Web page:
Who's Hot In Infrastructure? 25 Vendors To Watch

As businesses rethink their IT infrastructures, vendors are looking to software and open source solutions. Find out which are on the forefront.

Susan Fogarty

November 30, 2018

8 Min Read
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Enterprise infrastructure is going through one of the most dramatic periods of change in the history of computing. The rise of digital business, open source technologies, and services-based IT is changing the game for everyone, requiring IT organizations and professionals to adapt the way they implement and operate technology.



Businesses have recognized the power of technology and are using it to transform -- building new products and services, enabling new employee processes, and analyzing customer data better than ever before. That means IT must move quickly to respond to business goals and demands. But old-school, legacy architectures can't measure up, forcing IT organizations to look to new solutions.

IDC's 2016 FutureScape study predicted that by 2018, 70% of the spend on infrastructure will be related to this digital transformation. The need for increased speed and increased capabilities also shifts toward a new breed of infrastructure and away from the old mentality in which IT pros simply maintained existing systems.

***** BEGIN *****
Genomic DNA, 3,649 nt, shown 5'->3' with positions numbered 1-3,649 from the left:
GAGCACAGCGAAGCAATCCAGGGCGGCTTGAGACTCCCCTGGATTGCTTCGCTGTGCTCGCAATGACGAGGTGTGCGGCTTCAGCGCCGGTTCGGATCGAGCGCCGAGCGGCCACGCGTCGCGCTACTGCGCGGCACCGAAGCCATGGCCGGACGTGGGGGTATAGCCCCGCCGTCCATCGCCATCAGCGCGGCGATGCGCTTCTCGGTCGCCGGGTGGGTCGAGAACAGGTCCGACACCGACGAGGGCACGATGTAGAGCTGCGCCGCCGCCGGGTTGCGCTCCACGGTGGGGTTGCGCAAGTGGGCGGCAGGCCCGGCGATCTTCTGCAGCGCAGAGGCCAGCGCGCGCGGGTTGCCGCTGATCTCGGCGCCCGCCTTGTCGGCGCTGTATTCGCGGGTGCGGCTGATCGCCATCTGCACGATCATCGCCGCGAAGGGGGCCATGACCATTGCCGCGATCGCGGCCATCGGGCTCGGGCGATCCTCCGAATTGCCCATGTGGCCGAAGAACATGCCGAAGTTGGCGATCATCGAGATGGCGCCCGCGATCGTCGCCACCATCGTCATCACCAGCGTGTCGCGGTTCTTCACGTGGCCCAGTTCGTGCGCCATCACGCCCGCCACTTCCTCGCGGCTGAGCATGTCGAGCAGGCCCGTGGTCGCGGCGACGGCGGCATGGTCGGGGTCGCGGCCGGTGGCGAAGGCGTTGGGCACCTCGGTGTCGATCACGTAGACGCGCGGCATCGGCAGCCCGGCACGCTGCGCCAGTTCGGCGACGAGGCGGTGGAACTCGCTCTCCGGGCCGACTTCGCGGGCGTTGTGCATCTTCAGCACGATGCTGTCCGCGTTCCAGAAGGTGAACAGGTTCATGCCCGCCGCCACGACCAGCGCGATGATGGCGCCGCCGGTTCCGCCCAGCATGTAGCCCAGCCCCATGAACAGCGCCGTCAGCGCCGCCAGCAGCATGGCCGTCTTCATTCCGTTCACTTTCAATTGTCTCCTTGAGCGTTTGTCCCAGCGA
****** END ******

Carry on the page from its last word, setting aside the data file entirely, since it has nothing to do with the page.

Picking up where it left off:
By 2018, the goal of 50% of infrastructure investments will be to "foster greater engagement, insight and action," according to IDC. Additionally, the firm predicted that 45% of the installed base of infrastructure will be using automation and autonomy to improve performance, lower costs, and provide the agility and scalability businesses will require.

The shift to a results-driven IT model means big changes for infrastructure. While traditional gear such as dedicated servers, storage arrays and switches remain core elements of many environments, IT organizations are leveraging system software, automating processes, adopting open source technologies, and implementing a wide range of cloud-based applications, platforms and services. Software is so pervasive that many of the companies selling today's "infrastructure" are pure software vendors.

This shift opens the door for technology providers to deliver a wide range of new solutions and products more quickly and easily. Instead of having to develop and manufacture a box or appliance, they can roll out a software product or SaaS application that addresses specific market challenges or demands from customers.

Customers are also looking for improved interoperability and products based on open standards. In response, vendors are joining forces and creating alliances with each other and with organizations like the Linux Foundation. When it comes to actually integrating open source technologies, some vendors commit to the ideals and development of open source and simply offer support. But it is more common for providers to roll out semi-open options that are based on open source, but incorporate proprietary software and tools.

Within these major trends and industry dynamics, there are several major segments spurring vendor innovation and new opportunities in the market: